, Volume 23, Issue 2-3, pp 197-230

An Environmental Risk Assessment/Management Framework for Climate Change Impact Assessments

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Abstract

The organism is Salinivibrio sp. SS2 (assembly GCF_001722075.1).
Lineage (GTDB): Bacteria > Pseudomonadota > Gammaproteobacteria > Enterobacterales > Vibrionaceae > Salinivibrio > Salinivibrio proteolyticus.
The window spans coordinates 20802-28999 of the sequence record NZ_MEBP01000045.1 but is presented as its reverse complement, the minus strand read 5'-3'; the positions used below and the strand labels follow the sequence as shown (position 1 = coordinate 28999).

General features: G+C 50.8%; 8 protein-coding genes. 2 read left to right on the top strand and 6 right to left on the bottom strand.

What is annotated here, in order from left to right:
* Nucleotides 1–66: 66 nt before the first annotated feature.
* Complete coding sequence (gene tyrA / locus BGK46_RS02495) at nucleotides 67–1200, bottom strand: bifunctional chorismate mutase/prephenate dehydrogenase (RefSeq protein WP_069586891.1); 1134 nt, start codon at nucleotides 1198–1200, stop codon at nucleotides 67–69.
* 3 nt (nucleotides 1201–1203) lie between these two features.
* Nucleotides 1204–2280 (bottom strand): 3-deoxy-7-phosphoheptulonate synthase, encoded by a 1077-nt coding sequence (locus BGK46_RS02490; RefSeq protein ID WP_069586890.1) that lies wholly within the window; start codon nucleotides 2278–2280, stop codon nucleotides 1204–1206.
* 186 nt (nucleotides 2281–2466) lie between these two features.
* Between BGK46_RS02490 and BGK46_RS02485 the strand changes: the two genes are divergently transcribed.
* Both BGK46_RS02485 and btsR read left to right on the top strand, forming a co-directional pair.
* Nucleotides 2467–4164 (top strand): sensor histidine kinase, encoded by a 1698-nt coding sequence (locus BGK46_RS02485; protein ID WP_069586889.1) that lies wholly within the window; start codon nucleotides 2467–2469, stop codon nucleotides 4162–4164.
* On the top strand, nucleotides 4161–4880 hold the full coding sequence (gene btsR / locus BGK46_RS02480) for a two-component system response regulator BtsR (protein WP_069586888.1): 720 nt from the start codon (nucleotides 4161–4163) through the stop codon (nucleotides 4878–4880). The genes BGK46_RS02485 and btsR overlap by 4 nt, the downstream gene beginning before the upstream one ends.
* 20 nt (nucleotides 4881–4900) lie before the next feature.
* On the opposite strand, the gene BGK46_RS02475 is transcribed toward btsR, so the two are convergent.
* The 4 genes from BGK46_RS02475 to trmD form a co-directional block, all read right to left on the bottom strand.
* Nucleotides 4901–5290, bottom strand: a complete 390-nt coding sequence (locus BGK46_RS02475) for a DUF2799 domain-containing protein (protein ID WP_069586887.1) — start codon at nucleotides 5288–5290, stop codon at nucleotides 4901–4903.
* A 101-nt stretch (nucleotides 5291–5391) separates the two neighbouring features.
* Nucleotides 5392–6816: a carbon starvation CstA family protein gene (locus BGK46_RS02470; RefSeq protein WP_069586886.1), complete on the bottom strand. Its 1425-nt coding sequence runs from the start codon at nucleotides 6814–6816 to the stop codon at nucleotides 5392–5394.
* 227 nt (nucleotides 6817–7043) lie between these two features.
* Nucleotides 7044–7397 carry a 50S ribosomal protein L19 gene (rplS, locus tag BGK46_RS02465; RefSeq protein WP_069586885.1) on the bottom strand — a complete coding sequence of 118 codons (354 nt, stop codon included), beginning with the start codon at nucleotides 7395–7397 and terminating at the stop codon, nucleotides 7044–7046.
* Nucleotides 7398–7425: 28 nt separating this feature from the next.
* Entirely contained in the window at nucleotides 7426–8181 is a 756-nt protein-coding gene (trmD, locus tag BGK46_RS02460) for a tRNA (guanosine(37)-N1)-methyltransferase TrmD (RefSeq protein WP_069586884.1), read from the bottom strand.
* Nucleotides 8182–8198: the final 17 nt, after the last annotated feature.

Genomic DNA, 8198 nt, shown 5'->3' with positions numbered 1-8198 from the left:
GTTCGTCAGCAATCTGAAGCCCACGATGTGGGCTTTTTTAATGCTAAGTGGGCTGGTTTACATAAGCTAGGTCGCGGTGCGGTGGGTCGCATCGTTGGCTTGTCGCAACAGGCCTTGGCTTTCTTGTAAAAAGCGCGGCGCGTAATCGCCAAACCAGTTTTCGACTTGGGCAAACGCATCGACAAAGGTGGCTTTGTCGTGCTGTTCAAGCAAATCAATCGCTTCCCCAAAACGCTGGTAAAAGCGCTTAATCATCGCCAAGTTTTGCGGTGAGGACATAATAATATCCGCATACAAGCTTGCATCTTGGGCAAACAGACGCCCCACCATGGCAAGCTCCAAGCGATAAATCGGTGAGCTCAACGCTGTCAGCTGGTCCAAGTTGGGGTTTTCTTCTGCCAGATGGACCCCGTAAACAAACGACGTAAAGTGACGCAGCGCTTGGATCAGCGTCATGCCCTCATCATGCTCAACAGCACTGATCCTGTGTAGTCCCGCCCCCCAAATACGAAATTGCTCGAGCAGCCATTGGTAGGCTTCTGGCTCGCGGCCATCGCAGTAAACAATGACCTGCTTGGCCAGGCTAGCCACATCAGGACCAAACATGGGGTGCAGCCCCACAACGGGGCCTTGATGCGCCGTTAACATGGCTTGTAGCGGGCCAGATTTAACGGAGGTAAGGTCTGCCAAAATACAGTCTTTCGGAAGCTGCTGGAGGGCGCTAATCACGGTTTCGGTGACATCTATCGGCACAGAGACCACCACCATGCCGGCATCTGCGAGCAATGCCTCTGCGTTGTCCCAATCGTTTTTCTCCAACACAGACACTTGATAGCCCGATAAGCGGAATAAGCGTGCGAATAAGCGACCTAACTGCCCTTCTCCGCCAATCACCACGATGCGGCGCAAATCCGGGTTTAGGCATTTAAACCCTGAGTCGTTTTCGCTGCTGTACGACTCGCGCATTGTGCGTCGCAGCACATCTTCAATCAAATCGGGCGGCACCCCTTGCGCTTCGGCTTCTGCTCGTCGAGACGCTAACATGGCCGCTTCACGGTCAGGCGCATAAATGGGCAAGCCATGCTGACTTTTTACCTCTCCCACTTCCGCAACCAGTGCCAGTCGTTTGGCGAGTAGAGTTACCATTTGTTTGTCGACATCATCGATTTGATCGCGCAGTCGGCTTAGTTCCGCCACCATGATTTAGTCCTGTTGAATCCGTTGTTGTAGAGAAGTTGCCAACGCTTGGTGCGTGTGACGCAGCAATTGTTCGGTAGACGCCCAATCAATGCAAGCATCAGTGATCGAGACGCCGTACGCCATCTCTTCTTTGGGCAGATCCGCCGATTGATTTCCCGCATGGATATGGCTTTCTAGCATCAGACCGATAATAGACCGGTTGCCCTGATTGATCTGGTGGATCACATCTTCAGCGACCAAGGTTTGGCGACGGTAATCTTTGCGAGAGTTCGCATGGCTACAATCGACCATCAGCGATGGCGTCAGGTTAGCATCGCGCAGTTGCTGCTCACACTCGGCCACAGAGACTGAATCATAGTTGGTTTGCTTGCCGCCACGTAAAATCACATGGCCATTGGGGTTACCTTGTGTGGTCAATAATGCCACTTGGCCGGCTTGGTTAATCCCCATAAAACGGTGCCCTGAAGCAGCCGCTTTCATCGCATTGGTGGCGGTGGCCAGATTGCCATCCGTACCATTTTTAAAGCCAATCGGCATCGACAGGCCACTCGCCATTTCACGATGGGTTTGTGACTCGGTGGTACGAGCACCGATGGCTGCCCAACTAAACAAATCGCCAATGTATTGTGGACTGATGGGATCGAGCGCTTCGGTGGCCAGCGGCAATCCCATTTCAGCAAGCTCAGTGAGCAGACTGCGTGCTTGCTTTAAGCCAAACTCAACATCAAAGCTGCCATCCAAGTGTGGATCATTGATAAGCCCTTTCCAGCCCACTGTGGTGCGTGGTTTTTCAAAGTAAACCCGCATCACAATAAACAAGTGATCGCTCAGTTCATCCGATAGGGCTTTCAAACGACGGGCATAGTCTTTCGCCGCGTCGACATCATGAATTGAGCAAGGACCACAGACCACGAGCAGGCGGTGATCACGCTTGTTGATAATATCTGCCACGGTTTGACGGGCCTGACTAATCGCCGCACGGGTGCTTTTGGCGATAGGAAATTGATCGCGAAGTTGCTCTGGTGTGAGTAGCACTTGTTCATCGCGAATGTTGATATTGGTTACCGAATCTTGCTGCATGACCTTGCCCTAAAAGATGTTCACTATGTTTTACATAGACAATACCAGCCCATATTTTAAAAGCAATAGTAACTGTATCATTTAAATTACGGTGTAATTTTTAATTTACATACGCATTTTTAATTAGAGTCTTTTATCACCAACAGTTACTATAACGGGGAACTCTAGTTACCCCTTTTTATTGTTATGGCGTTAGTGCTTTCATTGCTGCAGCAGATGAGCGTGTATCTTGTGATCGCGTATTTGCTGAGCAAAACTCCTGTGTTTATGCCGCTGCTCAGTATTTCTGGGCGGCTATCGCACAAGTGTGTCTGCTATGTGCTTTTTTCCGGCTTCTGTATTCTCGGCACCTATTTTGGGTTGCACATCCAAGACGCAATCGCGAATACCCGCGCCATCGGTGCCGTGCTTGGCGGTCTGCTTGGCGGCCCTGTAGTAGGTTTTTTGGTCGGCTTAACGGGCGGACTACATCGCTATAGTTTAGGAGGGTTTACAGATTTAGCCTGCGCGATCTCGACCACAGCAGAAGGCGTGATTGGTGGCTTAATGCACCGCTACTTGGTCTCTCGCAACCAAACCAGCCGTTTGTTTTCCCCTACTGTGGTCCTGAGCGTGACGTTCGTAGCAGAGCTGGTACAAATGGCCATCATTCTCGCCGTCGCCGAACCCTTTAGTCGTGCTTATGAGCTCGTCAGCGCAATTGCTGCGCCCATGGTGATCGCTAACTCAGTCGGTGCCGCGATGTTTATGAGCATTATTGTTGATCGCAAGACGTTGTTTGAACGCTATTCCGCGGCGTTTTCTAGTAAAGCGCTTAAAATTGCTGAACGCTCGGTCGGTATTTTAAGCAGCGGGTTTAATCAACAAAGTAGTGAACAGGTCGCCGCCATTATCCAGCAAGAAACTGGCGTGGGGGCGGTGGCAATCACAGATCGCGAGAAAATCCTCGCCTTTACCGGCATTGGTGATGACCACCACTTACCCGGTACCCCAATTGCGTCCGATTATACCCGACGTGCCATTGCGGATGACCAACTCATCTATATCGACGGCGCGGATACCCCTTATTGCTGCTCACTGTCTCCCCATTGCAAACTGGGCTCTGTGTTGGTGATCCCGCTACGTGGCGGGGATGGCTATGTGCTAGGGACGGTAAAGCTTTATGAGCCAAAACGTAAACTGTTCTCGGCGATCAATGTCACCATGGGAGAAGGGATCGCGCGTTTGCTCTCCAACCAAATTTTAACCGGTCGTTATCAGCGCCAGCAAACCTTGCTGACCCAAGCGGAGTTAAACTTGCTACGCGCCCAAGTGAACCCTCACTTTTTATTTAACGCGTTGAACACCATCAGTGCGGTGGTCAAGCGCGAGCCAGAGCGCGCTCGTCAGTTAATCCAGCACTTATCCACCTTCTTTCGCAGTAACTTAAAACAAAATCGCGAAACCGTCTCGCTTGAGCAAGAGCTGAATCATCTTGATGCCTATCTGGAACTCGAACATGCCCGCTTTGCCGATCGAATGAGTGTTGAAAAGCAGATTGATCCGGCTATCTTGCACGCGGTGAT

This paper presents an environmental risk assessment/risk management framework to assess the impacts of climate change on individual exposure units identified as potentially vulnerable to climate change. This framework is designed specifically to manage the systematic uncertainties that accompany the propagation of climate change scenarios through a sequence of biophysical and socio-economic climate impacts. Risk analysis methods consistent with the IPCC Technical Guidelines for Assessing Climate Change Impacts and Adaptations are set within a larger framework that involves stakeholders in the identification, assessment and implementation of adaptation measures. Extensive consultation between parties occurs in a flexible structure that embeds scientific methods of risk analysis within a broad setting of social decision-making. This format is consistent with recent forms of environmental risk assessment/management frameworks. The risk analysis links key climatic variables expressed as projected ranges of climate change with an upper and lower limit, with impact thresholds identified collaboratively by researchers and stakeholders. The conditional probabilities of exceeding these thresholds are then assessed (probabilities using this method are conditional as the full range of uncertainty for the various drivers of climate change, and their probability distributions, remains unknown). An example based on exceeding irrigation demand limited by an annual farm cap is used to show how conditional probabilities for the exceedance of a critical threshold can be used to assess the need for adaptation. The time between the identification of an acceptable level of risk and its exceedance is identified as a window of adaptation.The treatment of risk consists of two complementary actions, adaptation to anticipated changes in climate and the mitigation of climate change through reductions in greenhouse gas emissions. Both of these actions will reduce the risk of critical thresholds being exceeded. The potential of this framework for addressing specific requirements of the United Nations Framework Convention for Climate Change is discussed.